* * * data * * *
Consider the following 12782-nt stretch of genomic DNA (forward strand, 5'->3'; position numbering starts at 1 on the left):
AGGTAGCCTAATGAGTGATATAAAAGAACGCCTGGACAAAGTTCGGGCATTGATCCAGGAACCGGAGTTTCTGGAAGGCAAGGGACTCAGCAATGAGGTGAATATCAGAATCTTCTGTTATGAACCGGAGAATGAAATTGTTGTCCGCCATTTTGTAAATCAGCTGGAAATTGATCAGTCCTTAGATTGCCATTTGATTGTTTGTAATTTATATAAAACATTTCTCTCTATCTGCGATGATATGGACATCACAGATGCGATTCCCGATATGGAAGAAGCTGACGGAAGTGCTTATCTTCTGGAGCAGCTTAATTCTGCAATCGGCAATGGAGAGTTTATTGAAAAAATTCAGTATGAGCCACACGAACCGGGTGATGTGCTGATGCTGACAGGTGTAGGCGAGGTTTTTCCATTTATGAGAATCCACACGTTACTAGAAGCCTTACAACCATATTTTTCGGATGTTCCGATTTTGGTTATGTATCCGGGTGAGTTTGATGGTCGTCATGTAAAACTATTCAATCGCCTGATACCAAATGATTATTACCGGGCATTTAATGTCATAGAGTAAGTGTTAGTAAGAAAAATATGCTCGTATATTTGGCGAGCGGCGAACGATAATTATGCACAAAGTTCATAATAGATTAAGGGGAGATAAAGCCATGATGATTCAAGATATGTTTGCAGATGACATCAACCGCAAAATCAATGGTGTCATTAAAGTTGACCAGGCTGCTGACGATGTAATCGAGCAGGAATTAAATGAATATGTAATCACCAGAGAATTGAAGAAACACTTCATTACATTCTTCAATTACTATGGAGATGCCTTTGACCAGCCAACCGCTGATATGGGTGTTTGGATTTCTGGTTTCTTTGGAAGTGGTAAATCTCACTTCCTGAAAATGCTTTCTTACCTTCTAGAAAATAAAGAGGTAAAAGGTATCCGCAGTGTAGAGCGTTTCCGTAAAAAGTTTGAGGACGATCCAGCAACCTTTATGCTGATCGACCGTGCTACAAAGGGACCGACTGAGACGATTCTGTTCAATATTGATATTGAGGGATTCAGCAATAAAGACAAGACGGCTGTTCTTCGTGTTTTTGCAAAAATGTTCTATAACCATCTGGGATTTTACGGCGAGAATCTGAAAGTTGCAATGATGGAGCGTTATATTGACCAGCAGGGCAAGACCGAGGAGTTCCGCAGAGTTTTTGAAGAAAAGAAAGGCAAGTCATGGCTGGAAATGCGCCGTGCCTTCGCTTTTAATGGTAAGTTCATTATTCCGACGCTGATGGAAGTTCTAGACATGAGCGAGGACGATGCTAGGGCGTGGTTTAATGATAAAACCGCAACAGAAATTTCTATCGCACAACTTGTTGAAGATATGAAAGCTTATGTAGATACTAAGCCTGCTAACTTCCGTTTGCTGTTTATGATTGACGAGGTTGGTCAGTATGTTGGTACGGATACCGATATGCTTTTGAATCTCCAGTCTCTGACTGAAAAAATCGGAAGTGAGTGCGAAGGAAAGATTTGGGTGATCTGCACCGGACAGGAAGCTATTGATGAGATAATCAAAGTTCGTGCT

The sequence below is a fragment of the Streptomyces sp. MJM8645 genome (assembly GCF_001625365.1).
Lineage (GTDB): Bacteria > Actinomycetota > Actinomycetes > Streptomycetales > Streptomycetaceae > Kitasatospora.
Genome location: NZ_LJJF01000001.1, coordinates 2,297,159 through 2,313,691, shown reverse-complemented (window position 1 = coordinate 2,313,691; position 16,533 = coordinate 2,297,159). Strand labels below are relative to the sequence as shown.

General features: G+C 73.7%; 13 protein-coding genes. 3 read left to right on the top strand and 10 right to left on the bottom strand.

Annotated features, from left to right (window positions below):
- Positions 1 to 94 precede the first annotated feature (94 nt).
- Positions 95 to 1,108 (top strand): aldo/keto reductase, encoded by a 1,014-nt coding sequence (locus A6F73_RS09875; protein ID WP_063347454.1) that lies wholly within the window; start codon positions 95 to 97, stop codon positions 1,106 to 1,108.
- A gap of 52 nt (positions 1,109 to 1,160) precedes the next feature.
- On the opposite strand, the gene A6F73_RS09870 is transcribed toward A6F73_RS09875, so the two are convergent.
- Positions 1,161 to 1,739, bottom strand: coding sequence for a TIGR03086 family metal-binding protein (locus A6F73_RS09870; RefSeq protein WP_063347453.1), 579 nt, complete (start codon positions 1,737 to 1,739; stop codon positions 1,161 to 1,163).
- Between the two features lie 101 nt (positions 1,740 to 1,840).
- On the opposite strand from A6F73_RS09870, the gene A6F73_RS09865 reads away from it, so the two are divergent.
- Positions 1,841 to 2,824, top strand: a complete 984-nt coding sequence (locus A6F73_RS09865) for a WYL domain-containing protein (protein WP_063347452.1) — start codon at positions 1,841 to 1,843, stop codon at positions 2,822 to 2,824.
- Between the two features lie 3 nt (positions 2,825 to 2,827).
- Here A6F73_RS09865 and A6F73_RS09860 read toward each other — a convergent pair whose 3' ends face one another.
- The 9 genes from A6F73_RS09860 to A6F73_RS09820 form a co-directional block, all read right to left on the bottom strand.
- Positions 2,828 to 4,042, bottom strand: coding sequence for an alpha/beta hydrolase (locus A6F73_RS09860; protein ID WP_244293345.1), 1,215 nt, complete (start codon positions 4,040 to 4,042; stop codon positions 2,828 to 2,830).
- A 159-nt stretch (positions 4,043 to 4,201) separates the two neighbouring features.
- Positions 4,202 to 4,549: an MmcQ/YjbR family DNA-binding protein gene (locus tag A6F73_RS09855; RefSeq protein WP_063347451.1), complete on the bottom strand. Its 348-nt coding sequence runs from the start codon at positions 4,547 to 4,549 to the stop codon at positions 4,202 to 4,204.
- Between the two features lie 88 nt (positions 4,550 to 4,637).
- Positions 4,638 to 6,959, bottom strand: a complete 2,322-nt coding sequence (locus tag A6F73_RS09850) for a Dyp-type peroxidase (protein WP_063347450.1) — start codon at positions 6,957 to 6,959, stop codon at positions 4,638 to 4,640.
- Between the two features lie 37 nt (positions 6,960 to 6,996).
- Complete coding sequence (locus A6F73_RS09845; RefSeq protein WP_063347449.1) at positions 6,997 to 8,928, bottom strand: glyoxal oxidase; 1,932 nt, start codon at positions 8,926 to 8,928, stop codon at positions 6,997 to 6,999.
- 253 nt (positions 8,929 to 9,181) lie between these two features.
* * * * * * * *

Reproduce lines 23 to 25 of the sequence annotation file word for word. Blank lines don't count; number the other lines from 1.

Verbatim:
- Positions 4,638 to 6,959, bottom strand: a complete 2,322-nt coding sequence (locus tag A6F73_RS09850) for a Dyp-type peroxidase (protein WP_063347450.1) — start codon at positions 6,957 to 6,959, stop codon at positions 4,638 to 4,640.
- Between the two features lie 37 nt (positions 6,960 to 6,996).
- Complete coding sequence (locus A6F73_RS09845; RefSeq protein WP_063347449.1) at positions 6,997 to 8,928, bottom strand: glyoxal oxidase; 1,932 nt, start codon at positions 8,926 to 8,928, stop codon at positions 6,997 to 6,999.